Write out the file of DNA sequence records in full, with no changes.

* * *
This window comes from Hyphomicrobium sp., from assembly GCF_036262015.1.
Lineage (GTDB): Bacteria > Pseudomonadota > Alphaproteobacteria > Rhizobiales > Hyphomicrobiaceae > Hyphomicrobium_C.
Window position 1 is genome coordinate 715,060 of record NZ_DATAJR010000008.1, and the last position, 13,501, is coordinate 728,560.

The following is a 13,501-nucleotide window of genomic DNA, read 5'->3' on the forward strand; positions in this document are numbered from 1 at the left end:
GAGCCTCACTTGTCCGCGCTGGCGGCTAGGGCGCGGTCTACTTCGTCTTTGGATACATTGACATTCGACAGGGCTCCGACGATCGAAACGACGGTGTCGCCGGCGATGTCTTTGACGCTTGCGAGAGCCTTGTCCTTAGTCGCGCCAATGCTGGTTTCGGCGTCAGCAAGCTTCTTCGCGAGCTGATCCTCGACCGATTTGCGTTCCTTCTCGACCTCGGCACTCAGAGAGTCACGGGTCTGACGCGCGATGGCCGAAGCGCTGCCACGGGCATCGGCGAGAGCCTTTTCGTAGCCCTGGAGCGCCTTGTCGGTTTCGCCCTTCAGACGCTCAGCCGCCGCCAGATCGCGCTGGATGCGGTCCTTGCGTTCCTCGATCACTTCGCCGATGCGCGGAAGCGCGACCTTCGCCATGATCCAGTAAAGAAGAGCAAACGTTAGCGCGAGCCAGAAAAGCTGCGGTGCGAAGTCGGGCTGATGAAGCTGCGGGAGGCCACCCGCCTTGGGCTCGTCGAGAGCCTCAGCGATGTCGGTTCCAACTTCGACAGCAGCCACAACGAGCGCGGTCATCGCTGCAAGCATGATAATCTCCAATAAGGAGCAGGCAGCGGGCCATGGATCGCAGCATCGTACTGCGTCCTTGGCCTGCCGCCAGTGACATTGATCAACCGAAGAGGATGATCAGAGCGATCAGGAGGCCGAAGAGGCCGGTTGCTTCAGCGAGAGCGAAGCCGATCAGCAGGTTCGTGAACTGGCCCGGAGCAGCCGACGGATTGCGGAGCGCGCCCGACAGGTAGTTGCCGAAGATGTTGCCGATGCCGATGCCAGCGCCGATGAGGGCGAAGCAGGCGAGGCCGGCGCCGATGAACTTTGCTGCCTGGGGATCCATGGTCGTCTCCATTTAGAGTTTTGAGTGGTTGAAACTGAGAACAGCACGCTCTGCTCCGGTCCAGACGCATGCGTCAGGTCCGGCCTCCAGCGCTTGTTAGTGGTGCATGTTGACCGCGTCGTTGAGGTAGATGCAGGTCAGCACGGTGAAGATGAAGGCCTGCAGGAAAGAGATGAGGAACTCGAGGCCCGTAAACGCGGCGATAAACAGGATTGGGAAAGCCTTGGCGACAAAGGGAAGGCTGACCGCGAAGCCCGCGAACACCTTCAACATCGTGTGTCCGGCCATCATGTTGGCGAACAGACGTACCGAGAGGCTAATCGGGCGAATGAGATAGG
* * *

This window comes from Hyphomicrobium sp., from assembly GCF_036262015.1.
Lineage (GTDB): Bacteria > Pseudomonadota > Alphaproteobacteria > Rhizobiales > Hyphomicrobiaceae > Hyphomicrobium_C.
Window position 1 is genome coordinate 715,060 of record NZ_DATAJR010000008.1, and the last position, 13,501, is coordinate 728,560.

The following is a 13,501-nucleotide window of genomic DNA, read 5'->3' on the forward strand; positions in this document are numbered from 1 at the left end:
GAGCCTCACTTGTCCGCGCTGGCGGCTAGGGCGCGGTCTACTTCGTCTTTGGATACATTGACATTCGACAGGGCTCCGACGATCGAAACGACGGTGTCGCCGGCGATGTCTTTGACGCTTGCGAGAGCCTTGTCCTTAGTCGCGCCAATGCTGGTTTCGGCGTCAGCAAGCTTCTTCGCGAGCTGATCCTCGACCGATTTGCGTTCCTTCTCGACCTCGGCACTCAGAGAGTCACGGGTCTGACGCGCGATGGCCGAAGCGCTGCCACGGGCATCGGCGAGAGCCTTTTCGTAGCCCTGGAGCGCCTTGTCGGTTTCGCCCTTCAGACGCTCAGCCGCCGCCAGATCGCGCTGGATGCGGTCCTTGCGTTCCTCGATCACTTCGCCGATGCGCGGAAGCGCGACCTTCGCCATGATCCAGTAAAGAAGAGCAAACGTTAGCGCGAGCCAGAAAAGCTGCGGTGCGAAGTCGGGCTGATGAAGCTGCGGGAGGCCACCCGCCTTGGGCTCGTCGAGAGCCTCAGCGATGTCGGTTCCAACTTCGACAGCAGCCACAACGAGCGCGGTCATCGCTGCAAGCATGATAATCTCCAATAAGGAGCAGGCAGCGGGCCATGGATCGCAGCATCGTACTGCGTCCTTGGCCTGCCGCCAGTGACATTGATCAACCGAAGAGGATGATCAGAGCGATCAGGAGGCCGAAGAGGCCGGTTGCTTCAGCGAGAGCGAAGCCGATCAGCAGGTTCGTGAACTGGCCCGGAGCAGCCGACGGATTGCGGAGCGCGCCCGACAGGTAGTTGCCGAAGATGTTGCCGATGCCGATGCCAGCGCCGATGAGGGCGAAGCAGGCGAGGCCGGCGCCGATGAACTTTGCTGCCTGGGGATCCATGGTCGTCTCCATTTAGAGTTTTGAGTGGTTGAAACTGAGAACAGCACGCTCTGCTCCGGTCCAGACGCATGCGTCAGGTCCGGCCTCCAGCGCTTGTTAGTGGTGCATGTTGACCGCGTCGTTGAGGTAGATGCAGGTCAGCACGGTGAAGATGAAGGCCTGCAGGAAAGAGATGAGGAACTCGAGGCCCGTAAACGCGGCGATAAACAGGATTGGGAAAGCCTTGGCGACAAAGGGAAGGCTGACCGCGAAGCCCGCGAACACCTTCAACATCGTGTGTCCGGCCATCATGTTGGCGAACAGACGTACCGAGAGGCTAATCGGGCGAATGAGATAGG